Bright Young Thing

How Michael Powell Rose From GOP Obscurity to a Shot at Becoming the First Black President

When Powell was tapped for Chong's seat, he was just four years out of Georgetown Law School and had been in government less than two months, as chief of staff to Department of Justice antitrust czar Joel Klein. Prior to that, he'd worked for O'Melveny and Myers, an über-connected law firm whose partners have included Warren Christopher and whose clients include Disney, Sony Pictures, and GTE.

But sucking up to a four-star father was not McCain's sole intent; in Michael, he found the ideal bureaucrat to appease Big Media. Despite his reformist rhetoric, the Arizona Republican has close ties to communications interests. No senator has received more money from the industry over the past eight years than McCain ($685,929 as of 2000, according to the Center for Public Integrity). When Viacom and CBS merged last year, for example, FCC rules dictated that the company would have to sell off several stations to meet the 35 percent audience cap. McCain quickly introduced a bill that would raise it to 50 percent—now a moot effort, thanks to Powell's likely intention to dump the limit altogether. Viacom has given McCain over $50,000 in hard-money contributions alone since 1995.

Powell enjoys an even closer connection to Louisiana Republican Billy Tauzin, a relationship critical to his ascension from FCC commissioner to chairman. Tauzin heads the House Energy and Commerce Committee, which oversees the agency. Telecommunications interests have showered the congressman with lavish perks, including a $400,000 Mardi Gras-themed party at last year's GOP convention that was jointly underwritten by SBC, BellSouth, and Comsat. According to the Center for Public Integrity, media companies have taken Tauzin and his staff on a whopping 42 junkets; in December 1999, for example, Tauzin and his wife enjoyed a six-day, $18,910 trip to Paris, courtesy of Time Warner and Instinet.

One of Tauzin's first Bush-era acts was to engineer Powell's promotion. Beltway wags expected the FCC job would be given to Pat Wood III, a Bush crony who headed the Public Utility Commission in Texas. But on December 8, Powell keynoted a conference at the Progress and Freedom Foundation, an FCC-bashing think tank funded by the likes of AOL Time Warner.

Surrounded by a host of industry luminaries and lobbyists, Powell delivered a crowd-pleasing speech in which he compared the agency to Dr. Seuss's Grinch—a nonsensical brute that was ruining corporate America's profiteering with a misguided emphasis on the public interest. "The oppressor here is regulation," he proclaimed, to thunderous applause.

Tauzin then took the dais and boldly named Powell his pick to head the FCC. "He is the brightest light on the commission, the brightest mind," gushed Tauzin, whose aide later insisted the speeches weren't coordinated.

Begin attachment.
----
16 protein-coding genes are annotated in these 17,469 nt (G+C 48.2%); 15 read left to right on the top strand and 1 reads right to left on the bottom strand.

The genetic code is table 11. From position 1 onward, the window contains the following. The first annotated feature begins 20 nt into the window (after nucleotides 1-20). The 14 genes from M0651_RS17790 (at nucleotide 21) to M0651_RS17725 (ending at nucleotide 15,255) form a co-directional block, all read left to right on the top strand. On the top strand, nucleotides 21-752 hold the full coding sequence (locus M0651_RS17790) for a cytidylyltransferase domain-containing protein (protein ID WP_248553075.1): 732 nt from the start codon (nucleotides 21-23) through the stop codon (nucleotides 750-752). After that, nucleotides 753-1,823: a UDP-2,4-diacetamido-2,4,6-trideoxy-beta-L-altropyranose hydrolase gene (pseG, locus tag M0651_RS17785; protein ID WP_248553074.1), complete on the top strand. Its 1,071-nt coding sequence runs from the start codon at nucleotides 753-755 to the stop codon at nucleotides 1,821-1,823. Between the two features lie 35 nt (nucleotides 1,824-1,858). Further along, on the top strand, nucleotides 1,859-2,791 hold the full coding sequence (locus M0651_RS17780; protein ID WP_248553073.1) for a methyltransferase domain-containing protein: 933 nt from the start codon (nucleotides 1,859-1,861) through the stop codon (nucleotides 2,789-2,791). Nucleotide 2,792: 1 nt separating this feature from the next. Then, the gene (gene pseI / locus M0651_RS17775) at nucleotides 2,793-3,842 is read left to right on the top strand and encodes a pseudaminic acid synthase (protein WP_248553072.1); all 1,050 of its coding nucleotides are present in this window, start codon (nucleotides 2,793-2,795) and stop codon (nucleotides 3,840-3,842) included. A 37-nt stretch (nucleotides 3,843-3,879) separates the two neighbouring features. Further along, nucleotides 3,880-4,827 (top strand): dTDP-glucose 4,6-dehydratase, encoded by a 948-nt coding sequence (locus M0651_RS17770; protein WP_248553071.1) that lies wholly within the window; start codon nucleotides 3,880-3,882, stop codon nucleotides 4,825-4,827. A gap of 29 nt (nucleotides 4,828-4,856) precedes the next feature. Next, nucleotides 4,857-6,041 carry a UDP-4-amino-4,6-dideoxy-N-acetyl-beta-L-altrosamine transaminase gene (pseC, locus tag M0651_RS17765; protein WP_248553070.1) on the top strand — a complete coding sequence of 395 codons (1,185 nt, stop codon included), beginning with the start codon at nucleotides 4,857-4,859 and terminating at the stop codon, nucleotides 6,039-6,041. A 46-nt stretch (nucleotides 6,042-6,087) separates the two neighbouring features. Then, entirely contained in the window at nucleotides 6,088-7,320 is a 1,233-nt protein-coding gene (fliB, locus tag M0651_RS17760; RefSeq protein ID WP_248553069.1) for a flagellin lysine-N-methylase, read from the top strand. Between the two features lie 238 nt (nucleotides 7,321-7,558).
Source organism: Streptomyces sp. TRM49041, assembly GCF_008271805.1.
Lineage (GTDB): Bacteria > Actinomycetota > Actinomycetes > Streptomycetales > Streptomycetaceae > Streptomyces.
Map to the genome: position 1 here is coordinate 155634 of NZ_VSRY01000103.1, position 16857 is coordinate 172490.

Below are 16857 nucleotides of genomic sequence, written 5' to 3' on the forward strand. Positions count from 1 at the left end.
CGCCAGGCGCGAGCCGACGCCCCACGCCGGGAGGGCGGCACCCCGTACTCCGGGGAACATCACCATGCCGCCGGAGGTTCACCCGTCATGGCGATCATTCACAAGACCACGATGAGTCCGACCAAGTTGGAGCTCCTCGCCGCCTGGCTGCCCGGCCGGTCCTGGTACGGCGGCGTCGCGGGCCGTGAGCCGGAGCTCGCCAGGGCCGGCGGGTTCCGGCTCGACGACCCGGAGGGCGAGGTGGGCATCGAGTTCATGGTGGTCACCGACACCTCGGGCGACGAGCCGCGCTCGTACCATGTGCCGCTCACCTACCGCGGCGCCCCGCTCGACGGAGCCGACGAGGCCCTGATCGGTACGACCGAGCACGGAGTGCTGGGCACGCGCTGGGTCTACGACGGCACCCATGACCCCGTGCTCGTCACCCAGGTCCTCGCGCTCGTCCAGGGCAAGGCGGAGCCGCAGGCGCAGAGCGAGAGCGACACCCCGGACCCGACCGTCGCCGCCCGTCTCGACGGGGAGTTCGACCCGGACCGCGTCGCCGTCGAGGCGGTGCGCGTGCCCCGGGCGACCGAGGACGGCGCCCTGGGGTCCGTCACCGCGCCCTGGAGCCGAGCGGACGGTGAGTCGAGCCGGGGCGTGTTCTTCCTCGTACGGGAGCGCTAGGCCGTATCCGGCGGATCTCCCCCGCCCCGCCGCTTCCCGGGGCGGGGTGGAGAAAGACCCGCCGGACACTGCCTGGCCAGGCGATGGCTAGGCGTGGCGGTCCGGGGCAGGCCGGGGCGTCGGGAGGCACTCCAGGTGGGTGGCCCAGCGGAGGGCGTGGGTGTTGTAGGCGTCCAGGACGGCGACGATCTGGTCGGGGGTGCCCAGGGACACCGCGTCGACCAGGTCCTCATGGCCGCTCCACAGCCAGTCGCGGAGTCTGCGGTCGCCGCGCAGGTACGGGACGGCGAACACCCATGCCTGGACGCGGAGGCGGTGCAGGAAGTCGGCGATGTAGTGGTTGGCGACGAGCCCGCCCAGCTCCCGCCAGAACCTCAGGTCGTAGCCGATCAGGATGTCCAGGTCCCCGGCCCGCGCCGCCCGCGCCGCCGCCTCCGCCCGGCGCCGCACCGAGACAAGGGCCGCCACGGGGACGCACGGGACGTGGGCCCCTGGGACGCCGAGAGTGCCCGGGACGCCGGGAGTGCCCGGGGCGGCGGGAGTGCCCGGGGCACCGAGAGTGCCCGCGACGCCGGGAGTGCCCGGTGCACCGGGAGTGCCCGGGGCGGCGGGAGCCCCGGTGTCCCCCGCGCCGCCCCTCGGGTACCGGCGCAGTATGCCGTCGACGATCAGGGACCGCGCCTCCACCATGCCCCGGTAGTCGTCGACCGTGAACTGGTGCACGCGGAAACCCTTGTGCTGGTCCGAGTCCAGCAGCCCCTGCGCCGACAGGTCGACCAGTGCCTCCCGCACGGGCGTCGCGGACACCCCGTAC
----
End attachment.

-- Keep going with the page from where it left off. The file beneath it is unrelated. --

"The next sound could have been the air being let out of the candidacy of Pat Wood," Broadcasting and Cable wrote. Powell was promoted just after the New Year.

As a relative rookie, Powell wouldn't dare mess with the wishes of a player like Tauzin—or, for that matter, with Big Media, who pumped $1.07 million into Bush's campaign coffers. Like Tauzin, Powell wants to toss the rules governing cross ownership in the same market. Those are the same regs vexing moguls like Rupert Murdoch, who has already obtained one waiver in order to own both the New York Post and the city's Fox affiliate, and who would like to expand his reach further.

"I don't know why there's something inherent about a newspaper and something inherent about a broadcaster that means they can't be combined," Powell told reporters in April. Murdoch's sentiments exactly.


Despite his insensitive gaffes and obvious pro-business sentiment, Powell's mere appearance in the corridors of power touches off a bipartisan lovefest. At his first Capitol Hill hearing, for example, Powell was greeted with praise more befitting a Medal of Honor recipient than a bureaucrat. Aside from the expected flattery from Tauzin ("I almost want to applaud after your statement"), Democrat John Dingell of Michigan commended Powell's deregulatory blather as "right on the money." Jane Harmon, a California Republican, added, "If you bring those skills to reforming the FCC, the rest of the federal government should come next."

Harmon is not the only Washington insider who's gaga over Powell's political outlook. "He's just a very likeable guy, kind of like Bush," says Charles Cook, a political analyst for the National Journal Group and editor of The Cook Political Report. "You wouldn't mind going fishing or having a beer with him, or going to a cookout. . . . He doesn't come across as an idealogue or terribly partisan."

Powell's Web site (www.fcc.gov/commissioners/powell) features unintentionally comic photos of him mugging with Diana Ross and the Osmonds, publicity shots that ooze nonthreatening geekiness. Reporters who gain access to his inner sanctum are invariably regaled with the tale of the jeep accident that cost him his army career, which he illustrates by whipping out old CAT scans of his shattered hip.

That charm has enabled Powell to develop a Teflon resistance to criticism. The fact that his chief of staff, Marsha McBride, previously served as a Disney lobbyist has barely merited a mention. And Powell's questionable conduct during the AOL Time Warner merger review has largely been forgotten. Though his father sat on AOL's board and held options to purchase 320,000 shares of stock, Powell, with legal clearance, refused to recuse himself from the vote. On January 11, the same day the FCC gave the merger its final approval, Colin announced his resignation from AOL's board and his intention to exercise those options. His net profit should be in the neighborhood of $9 million.

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